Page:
• Hate to tell you but our site traffic has done nothing but grown since the end of Windows Phone. It's why we have so much staff now - we're massive. You don't see as many comments because phones are "personal" and people have a lot of thoughts on them. PCs and gaming, less so. But Windows Central has done very well these last few years. Very well.
  • That's good to hear. As a casual microsoft user (since they burned me with windows phone), looks interesting again.
    Not so much the shiny ui, but the stance they seemingly take.
  • With Microsoft preparing to open the doors to everything. I imagine your growth will only increase. There are so many potential articles to write. With that being said. I really hope that Amazon starts to get flooded with apps that can work with n phone eco system. I'm waiting for a hand held pc that can just hook up to a monitor and actually do everything.
  • Oh, definitely. Traffic was up 93% yesterday and we expect similar trends going forward.
  • If you have to say it, it sounds untrue.
    We know Jason left and you have one or two Gamer writers and young Zac remotely solely writing Windows from the UK.
  • Android is now "Windows Phone". Its clear this is how Microsoft sees it supporting both their Samsung Galaxy deal and Surface Duo.
  • The really interesting thing they talked about uwp and PWA. They didn't really mention win32 app. Are they really did rename name Windows 10 x and now they just call like Windows 11 lol
  • No one really makes NEW Win32 apps. It's all about supporting old and legacy ones. Adobe is the go-to one because it's updated yearly, but any new apps these days are mobile or PWA.
  • So true something about mobile apps I don't really use a lot of them I do everything in the browser on my smartphone 😂
  • Win32 Apps are going to be more prominent in the Store though too. There's no growth for Win32. It's already the big hitter.
  • HI
    You might have told us about the release plans
    Roger Stenson
  • Windows 11 has me legit excited for the next generation of Surface devices. Those rounded corners definitely mean the next Surface Pro is going to be bezel-less and have rounded corners like the Surface Laptop Go's screen...but more. I also have a feeling the next Surface Pro is going to have a "jumping" taskbar. That's the only way the Surface Pro's 12 degree magnetic raised keyboard would make sense on a bezel-less screen without making the taskbar inaccessible. PS. Did you know when you cut out the bottom of a 3:2 surface (the sliver where the Surface Pro's keyboard magnetically attach to the glass) you end up with a 16:10 aspect ratio? The Surface Industrial Design team was super clever going to 3:2 way back when - you get the paper-like aspect ratio of 3:2 for sketching and notetaking in tablet mode and the 16:10 ratio of a spreadsheet machine in productivity laptop mode. 👍👍👍👏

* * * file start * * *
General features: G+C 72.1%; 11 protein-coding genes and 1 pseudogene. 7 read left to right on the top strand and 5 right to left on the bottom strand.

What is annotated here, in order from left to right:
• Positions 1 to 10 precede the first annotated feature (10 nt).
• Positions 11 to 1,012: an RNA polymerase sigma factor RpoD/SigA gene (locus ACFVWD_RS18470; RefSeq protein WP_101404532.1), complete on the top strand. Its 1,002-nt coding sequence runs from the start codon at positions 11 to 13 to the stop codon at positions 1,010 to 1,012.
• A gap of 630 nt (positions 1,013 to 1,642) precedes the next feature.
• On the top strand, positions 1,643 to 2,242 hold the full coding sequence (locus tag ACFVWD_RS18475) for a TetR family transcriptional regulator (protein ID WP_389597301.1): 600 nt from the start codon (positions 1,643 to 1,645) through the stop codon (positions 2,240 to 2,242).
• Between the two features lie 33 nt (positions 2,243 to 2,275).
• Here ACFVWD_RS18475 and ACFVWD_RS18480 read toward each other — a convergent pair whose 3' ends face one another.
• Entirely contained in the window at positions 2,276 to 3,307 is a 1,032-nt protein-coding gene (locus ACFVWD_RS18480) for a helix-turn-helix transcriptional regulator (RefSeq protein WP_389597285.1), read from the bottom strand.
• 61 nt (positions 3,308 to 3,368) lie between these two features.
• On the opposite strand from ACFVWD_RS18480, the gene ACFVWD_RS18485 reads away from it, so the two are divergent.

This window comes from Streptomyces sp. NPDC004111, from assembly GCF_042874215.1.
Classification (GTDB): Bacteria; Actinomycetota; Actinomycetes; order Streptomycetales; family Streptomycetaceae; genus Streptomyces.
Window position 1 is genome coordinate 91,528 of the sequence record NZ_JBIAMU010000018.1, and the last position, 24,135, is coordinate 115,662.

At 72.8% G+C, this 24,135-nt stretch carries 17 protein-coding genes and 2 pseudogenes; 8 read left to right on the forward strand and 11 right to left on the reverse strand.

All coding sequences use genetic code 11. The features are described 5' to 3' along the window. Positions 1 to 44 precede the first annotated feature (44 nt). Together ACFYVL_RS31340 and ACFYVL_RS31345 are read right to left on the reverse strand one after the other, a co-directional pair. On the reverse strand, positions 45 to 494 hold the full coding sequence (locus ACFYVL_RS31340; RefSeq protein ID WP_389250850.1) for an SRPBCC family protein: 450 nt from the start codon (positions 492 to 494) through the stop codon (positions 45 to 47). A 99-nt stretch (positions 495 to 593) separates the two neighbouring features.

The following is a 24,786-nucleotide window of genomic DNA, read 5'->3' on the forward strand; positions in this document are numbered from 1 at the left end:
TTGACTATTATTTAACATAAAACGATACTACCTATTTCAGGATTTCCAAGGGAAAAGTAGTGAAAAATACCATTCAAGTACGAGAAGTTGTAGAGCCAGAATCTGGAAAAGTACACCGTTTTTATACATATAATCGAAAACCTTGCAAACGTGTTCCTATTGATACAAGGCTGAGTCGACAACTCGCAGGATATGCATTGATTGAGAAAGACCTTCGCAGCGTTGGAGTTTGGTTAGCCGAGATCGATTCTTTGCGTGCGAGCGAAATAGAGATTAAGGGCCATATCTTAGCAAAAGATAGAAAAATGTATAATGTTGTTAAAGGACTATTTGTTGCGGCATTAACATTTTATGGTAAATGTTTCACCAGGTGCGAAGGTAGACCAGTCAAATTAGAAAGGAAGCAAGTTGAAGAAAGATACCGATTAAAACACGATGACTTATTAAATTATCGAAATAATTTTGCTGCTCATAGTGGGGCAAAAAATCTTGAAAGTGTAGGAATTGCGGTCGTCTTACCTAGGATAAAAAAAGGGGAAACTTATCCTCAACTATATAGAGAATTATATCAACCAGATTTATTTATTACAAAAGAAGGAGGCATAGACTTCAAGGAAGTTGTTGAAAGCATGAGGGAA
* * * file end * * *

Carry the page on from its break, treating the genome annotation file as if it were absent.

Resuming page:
• It wont be bezel-less. MS doesn't have the technical ability to pull that off
  • Completely bezel-less tablets would be moronic anyway, something like thin bezels such as the Go 2 makes more sense and smaller bezels than that would only be really for design over function reasons.
  • Interesting. You quote an industry insider essentially stating the same thing I commented on a few hours previously and my comment gets deleted. The author of the article even summarizes it as a fresh coat of paint. Give me a break.
  • Pretty sure no one deleted your comment as no one knows who you are here.
  • Visit often to pick up the latest insider updates before my PC notices its posted. Rarely leave comments until the latest hailstorm about the GUI and gaming as I look at Win from a business/IT perspective. Teams is nice but shudder to think of it becoming the next roadblock like IE, holding back progress. But I do understand the need of the site to remain in the good graces of MS for access. Keep up the good work.
  • Its obviously a conspiracy set against you. 😬
  • Windows 11 is gonna be BEST OS,
    they are really setting a new Standard for hardware requirements XD An OS for New Era Requires Modern Devices for optimal experience
  • "Microsoft just wants Windows to be the platform that can run anything." Which is exactly what Google are doing with ChromeOS: PWAs, Android Apps. Linux Apps and in the enterprise Win32 too.